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The ballpark at NLR 

Plans unveiled by NLR, Stephens Inc.

click to enlarge ARTIST'S CONCEPTION: A rendering of ballpark/commercial development.
  • ARTIST'S CONCEPTION: A rendering of ballpark/commercial development.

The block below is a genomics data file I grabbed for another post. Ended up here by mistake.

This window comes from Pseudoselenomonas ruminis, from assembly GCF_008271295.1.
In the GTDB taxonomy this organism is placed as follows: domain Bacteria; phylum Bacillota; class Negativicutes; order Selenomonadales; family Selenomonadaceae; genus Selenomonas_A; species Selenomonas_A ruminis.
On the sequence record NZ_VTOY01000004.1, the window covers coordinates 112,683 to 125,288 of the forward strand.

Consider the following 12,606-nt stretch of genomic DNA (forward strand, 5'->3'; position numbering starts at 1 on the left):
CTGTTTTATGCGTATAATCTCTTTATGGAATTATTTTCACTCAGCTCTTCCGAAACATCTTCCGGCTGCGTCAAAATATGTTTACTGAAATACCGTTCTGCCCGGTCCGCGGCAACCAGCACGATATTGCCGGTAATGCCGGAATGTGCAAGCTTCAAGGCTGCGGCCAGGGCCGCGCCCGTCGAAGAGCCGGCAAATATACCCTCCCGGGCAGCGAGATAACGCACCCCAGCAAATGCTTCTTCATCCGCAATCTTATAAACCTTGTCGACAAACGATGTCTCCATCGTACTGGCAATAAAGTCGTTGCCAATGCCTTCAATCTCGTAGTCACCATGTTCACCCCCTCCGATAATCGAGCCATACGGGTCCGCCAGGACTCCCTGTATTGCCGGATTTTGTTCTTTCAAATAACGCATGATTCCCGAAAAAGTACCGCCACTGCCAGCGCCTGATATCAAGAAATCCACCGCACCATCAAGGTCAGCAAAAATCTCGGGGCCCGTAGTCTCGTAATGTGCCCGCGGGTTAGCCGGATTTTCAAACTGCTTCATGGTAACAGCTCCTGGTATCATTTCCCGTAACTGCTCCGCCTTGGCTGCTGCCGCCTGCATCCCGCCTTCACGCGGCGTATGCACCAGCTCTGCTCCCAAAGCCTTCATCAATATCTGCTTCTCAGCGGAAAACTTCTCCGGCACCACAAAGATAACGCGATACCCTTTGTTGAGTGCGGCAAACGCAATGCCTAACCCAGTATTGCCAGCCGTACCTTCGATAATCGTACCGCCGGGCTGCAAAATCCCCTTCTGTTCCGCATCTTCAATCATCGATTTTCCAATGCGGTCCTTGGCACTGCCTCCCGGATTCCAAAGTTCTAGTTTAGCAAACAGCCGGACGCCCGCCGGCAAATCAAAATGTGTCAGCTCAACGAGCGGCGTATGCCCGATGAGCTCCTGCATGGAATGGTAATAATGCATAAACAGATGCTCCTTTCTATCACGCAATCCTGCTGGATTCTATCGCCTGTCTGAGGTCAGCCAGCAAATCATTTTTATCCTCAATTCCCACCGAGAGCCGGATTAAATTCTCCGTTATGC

Posted at 11 a.m. Wednesday, Oct. 20 North Little Rock Mayor Pat Hays and Frank Thomas of Stephens Inc. (and on the board of the Arkansas Travelers) made the rounds of newsrooms Wednesday, Oct. 20, with word of a joint plan to develop 22 acres in downtown NLR anchored by a new minor league ballpark. Half the land is being pitched in by the city. Warren Stephens, who bought half the land recently, is contributing his land in return for Stephens Inc. naming rights on the prospective stadium. The company's skyscraper dominates the skyline across the river. The land lies just east of the Broadway Bridge. How to pay for it? A study will investigate options. Hays says he hopes other naming rights, advertising and skybox seating will raise a bunch. Won't public money be needed? "I don't know," he told Ark. Blog. But he concedes it likely will be part of the mix. The legislature could be asked for money, for example. We wager a bond issue supported by tax revenue will enter the picture eventually, though that's not a certainty. Might we hear TIF district financing as a possibility? Hays will be touting the revenue-creating properties of condos, offices and a parking deck that are envisioned as the private portion of the development idea. Lots of money is needed. A 5,000-seat stadium in Midland, Texas, with some hillside seats for picnickers, cost $22 million or so. Trav GM Bill Valentine is in Italy, but he's said for months that he'd move the club anywhere someone would build a ballpark to big league standards. He threw in with North Little Rock (home of his favorite restaurant, Capeo, on the reviving Main Street strip) after Stephens made the land purchase. It's a better site, Valentine thinks, because of more land for parking. Timeline: Maybe a 2007 opening. An architect has already been hired. It's a firm that designed the Ballpark at Arlington and the new Comiskey Park in Chicago. Artist's concepts of the plan are, well, exciting. The LR skyline will be a prominent feature beyond the outfield fence. A picnic area in the outfield has been discussed. Warren Stephens has even kicked around the idea of a sculpture garden of Arkansas baseball immortals around a park-like entry to the field. Some LR officials aren't happy about losing the Travs and a tenant for quaint, but out-of-date Ray Winder Field. A Zoo expansion on the property is a dream, but money isn't readily available. However, Mayor Jim Dailey and others will likely emphasize that a development in the heart of the city is good for both cities. Plus, there's the factor that Warren Stephens has quietly been amassing land on Little Rock's Main Street for a revitalized living, entertainment and cultural district. There's no benefit in quarreling with North Little Rock's choice for the ballpark. It's in easy walking distance (really, we've done it) of hotels on Markham Street in Little Rock.
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